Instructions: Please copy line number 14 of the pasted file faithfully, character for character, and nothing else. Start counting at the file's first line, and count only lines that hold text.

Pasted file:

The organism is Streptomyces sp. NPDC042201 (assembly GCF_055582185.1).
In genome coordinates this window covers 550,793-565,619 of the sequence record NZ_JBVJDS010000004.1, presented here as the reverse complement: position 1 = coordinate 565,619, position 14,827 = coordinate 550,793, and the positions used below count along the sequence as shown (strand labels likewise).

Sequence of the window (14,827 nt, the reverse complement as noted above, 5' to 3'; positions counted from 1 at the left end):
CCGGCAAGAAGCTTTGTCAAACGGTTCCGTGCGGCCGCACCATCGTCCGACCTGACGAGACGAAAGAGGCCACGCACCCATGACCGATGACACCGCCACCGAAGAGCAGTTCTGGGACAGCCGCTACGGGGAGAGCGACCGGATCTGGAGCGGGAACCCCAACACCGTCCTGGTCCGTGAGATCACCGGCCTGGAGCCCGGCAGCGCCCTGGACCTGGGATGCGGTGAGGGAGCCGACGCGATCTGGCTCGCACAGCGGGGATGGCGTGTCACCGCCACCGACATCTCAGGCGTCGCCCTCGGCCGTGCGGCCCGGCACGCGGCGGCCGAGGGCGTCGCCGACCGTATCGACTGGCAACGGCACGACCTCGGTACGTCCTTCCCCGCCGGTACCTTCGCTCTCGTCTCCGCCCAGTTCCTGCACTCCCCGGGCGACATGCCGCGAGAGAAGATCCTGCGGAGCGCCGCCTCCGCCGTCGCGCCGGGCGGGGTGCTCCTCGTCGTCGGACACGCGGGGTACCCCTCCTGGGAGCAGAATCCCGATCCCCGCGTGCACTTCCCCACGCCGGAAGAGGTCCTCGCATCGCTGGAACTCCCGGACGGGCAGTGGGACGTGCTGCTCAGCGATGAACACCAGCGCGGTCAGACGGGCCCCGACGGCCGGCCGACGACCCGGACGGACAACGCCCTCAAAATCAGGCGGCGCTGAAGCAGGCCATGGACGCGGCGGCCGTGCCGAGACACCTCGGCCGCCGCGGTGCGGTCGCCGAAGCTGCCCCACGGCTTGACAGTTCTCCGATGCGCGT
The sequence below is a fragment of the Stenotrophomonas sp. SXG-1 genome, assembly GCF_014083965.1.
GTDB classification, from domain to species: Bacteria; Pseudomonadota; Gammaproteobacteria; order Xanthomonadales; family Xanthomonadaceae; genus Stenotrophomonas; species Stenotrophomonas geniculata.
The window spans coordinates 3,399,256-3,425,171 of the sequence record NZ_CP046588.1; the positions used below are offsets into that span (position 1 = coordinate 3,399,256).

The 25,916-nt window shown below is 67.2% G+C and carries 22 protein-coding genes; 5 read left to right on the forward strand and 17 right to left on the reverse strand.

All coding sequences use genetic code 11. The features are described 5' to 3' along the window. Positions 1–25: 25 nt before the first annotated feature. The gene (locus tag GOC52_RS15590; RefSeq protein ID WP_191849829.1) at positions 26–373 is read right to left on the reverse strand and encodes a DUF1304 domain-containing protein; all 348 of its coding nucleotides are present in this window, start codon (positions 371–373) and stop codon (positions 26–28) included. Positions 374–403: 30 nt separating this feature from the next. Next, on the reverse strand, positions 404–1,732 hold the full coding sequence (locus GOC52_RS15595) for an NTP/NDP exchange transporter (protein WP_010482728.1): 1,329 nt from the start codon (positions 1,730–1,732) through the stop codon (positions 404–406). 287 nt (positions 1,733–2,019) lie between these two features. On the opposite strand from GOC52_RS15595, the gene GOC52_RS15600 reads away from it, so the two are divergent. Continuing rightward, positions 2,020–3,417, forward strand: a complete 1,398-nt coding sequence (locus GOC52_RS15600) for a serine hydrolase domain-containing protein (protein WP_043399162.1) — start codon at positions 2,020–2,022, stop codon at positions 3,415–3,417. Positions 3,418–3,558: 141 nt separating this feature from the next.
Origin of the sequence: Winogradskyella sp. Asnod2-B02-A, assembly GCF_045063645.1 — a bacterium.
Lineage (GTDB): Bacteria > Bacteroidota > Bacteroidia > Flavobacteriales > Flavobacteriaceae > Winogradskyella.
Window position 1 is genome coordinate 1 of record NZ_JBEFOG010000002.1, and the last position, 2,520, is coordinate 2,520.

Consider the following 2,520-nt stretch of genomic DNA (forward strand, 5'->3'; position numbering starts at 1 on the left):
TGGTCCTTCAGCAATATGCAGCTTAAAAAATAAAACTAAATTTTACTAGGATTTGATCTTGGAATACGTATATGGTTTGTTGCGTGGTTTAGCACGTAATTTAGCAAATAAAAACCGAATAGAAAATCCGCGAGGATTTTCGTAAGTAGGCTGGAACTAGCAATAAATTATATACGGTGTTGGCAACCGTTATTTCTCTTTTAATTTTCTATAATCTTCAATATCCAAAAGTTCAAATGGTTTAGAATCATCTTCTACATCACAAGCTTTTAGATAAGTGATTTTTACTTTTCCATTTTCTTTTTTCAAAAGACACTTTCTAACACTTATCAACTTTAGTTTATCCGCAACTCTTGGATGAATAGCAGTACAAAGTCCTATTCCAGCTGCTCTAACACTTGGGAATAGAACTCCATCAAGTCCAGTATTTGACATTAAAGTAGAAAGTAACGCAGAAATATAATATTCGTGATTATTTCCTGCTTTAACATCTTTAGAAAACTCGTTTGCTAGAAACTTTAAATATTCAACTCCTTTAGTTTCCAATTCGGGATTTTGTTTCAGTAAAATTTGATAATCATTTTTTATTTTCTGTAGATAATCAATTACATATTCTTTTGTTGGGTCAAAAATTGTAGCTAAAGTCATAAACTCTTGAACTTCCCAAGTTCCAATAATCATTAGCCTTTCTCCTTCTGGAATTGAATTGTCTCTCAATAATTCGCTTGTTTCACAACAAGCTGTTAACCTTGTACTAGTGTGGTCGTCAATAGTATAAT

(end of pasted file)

TGGTCCTTCAGCAATATGCAGCTTAAAAAATAAAACTAAATTTTACTAGGATTTGATCTTGGAATACGTATATGGTTTGTTGCGTGGTTTAGCACGTAATTTAGCAAATAAAAACCGAATAGAAAATCCGCGAGGATTTTCGTAAGTAGGCTGGAACTAGCAATAAATTATATACGGTGTTGGCAACCGTTATTTCTCTTTTAATTTTCTATAATCTTCAATATCCAAAAGTTCAAATGGTTTAGAATCATCTTCTACATCACAAGCTTTTAGATAAGTGATTTTTACTTTTCCATTTTCTTTTTTCAAAAGACACTTTCTAACACTTATCAACTTTAGTTTATCCGCAACTCTTGGATGAATAGCAGTACAAAGTCCTATTCCAGCTGCTCTAACACTTGGGAATAGAACTCCATCAAGTCCAGTATTTGACATTAAAGTAGAAAGTAACGCAGAAATATAATATTCGTGATTATTTCCTGCTTTAACATCTTTAGAAAACTCGTTTGCTAGAAACTTTAAATATTCAACTCCTTTAGTTTCCAATTCGGGATTTTGTTTCAGTAAAATTTGATAATCATTTTTTATTTTCTGTAGATAATCAATTACATATTCTTTTGTTGGGTCAAAAATTGTAGCTAAAGTCATAAACTCTTGAACTTCCCAAGTTCCAATAATCATTAGCCTTTCTCCTTCTGGAATTGAATTGTCTCTCAATAATTCGCTTGTTTCACAACAAGCTGTTAACCTTGTACTAGTGTGGTCGTCAATAGTATAAT